In its broadest sense the present invention takes any aerodynamic surface having surfaces about which high velocity air is adapted to flow, and provides as a forward part of at least one of the surfaces an expandable member capable of being selectively expanded during low or zero speed flight conditions to increase the area of impingement of air against the surface. At high speeds, however, the member may advantageously be deflated to its normal airfoil profile so that a minimum drag or interference with forward motion of the surface is presented. In a narrower sense, the invention provides an inflatable device about the outer forward periphery of an air intake duct, and particularly about one open end of a duct or shroud in which is positioned a thrust generating device, such as a jet engine or a bladed suitably designed propeller. As will be later explained in greater detail, a selective increase in thickness or surface area due to inflation of the peripheral nose or entry of the duct proturn, increases the area of reduced static pressure adjacent the duct surface, producing a greater total axial force or thrust. As a result of this phenomenon, the usefulness of shrouded or duct-type propulsionunitsat low speeds has been enormously increased, without in any way interfering with the high speed'perform-ance of such units.
Inthe. exemplary device illustrated, theinvention is partieularly related to the propulsion unit of an aircraft in which-the thrust generating means is provided within the throat or'duet of the propulsionunit. While the inven tionlis applicable to any such ducted propulsion unit, it
is particularly applicable to an open-ended tubular duct having a wall of airfoil configuration in section, and a multibladed fanor impeller-mounted in the duct for retation about an axis coincidental with the axis of the duct. Such a unit is described in detail in a copending application, Serial bio-472,3 1'3, filed by Edmund R.'Doak on December 1, 1954, nowabandoned. As is described in that application, such thrust producing propeller units may be carried by the lateral extremities of the wings and be provided with means for partially rotating each propulsion unit about an axis transverse to the body of the aircraft, thereby permitting the aircraft to become airborne in a virtually vertical manner and to fly at high speed after being airborne. It is to be understood, however, that the present invention is not directed to details of construction of any particular propulsion unit, and therefore the details of such units are not described but are indicated in the drawings as exemplary of various constructions "and designs which may be employed.
As best seen in Figs. 1 and 2, the propulsionunit 13 comprises a Wall or shroud 15 of airfoil cross section presenting a smooth, internal, tubular surface 16 and an external surface 17, these two surfaces merging to form a leading edge 18 which is rounded in its normal condition and a trailing edge '19. The internal surface 16may, in effect, "give rise to a duct having a slightly smaller internal diameter in a Zone from about 20% to 60% of the total length of such duct from the leading edge '18.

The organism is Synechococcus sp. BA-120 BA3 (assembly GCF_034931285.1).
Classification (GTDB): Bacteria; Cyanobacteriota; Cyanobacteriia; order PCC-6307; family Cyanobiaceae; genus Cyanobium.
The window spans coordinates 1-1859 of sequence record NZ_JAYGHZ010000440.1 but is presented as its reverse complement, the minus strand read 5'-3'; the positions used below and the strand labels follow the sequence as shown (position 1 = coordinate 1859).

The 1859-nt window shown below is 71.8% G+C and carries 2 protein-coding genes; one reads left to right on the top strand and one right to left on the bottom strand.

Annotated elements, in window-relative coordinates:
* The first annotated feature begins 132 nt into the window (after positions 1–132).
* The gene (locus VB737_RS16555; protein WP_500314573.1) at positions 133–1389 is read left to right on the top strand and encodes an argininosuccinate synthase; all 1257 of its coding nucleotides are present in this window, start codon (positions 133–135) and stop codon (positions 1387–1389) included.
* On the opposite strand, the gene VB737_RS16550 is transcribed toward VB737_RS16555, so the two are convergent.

Centrally positioned within the open-ended duct of the propulsion unit '13 is a multibladed fan 26 carried by a hub portion 21 mounted for rotation upon an axis coincidental with the axis of the duct. A spider or a series of spaced contravanes ZSattached to a trailing portion 23 of the hub and to the walls of'the duct maintain the blade assembly in proper position within the duct.
According to the invention the outer airfoil surface 17 is provided with aninfla-table elastic member or boot '30 extending from the leading edge 18 rearwardly along the surface 17. Preferably the inflatable member 30 is constructed as a cylindrical member faired into the contour of the upper *or outer surface 17 of the propeller shroud 15 so that under-high speed flight conditions substantially no drag or obstruction to the flow of high velocity air over the surface 17 is created.
In its construction, the elastic memberor boot 3t) may be natural rubber or an elastomer employing any number of synthetic polymers conventional in industrial use. The essential requirement is that the particular material used provide sufficicnt elasticity to permit substantial inflation of the member in the presence of a fluid under pressure, and a spontaneous return ofthe member to its unstretched state upon deflation. As best seen in Figs. 3 and'6, the'boot 3ilpreferably is attached to the airfoil section in a leak-tightmanner sotas to form apressure-tight envelope extending c'ircumferentially about the propeller shroud from its leading edge .18 to a point .26 removed fromtheleadiug .edge, say approximately to 30% of the distance fromitheleading edge to the trailing edge .19. Any suitable means may vbe employed to provide an'airtight sealrat these points, but a dual system employing vulcanization "as Well as mechanical fasteners may prove preferable. Inraddition, circumferential cord reinforcements 31 may be provided in the areas of seal and attachment of the boot tothe shroud sothatexeessive circumferential stretching in these areas may be prevented. Moreover, if desired, the wall thickness of the inflatable boot may be varied to provide for variations in stretching under a uniform internal pressure. In the illustrated embodiment, is shown for example, a boot which is thicker adjacent points of "attachment to the shroud than at other points.